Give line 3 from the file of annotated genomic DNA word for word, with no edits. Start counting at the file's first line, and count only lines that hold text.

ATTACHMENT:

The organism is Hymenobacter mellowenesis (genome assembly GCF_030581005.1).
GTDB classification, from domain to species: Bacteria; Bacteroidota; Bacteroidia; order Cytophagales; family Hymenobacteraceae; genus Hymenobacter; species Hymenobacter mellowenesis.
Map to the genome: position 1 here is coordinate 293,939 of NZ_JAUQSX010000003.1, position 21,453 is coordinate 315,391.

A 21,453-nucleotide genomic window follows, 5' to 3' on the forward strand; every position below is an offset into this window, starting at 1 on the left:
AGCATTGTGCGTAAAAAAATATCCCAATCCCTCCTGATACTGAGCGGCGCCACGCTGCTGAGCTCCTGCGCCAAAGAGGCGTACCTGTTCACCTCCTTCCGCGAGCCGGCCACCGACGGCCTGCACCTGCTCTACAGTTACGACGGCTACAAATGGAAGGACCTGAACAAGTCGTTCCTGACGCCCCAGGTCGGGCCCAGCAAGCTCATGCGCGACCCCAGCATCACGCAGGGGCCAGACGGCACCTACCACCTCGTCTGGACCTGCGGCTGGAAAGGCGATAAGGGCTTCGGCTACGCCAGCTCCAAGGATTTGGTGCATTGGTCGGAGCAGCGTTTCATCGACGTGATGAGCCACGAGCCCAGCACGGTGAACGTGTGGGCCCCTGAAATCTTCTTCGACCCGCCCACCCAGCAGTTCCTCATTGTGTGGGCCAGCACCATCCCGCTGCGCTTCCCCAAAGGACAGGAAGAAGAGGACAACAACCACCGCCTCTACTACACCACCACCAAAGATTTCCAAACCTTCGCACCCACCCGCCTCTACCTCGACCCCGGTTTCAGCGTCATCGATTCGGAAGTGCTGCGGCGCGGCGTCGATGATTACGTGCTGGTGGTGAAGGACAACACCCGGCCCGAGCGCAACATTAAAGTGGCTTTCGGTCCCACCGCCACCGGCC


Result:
Map to the genome: position 1 here is coordinate 293,939 of NZ_JAUQSX010000003.1, position 21,453 is coordinate 315,391.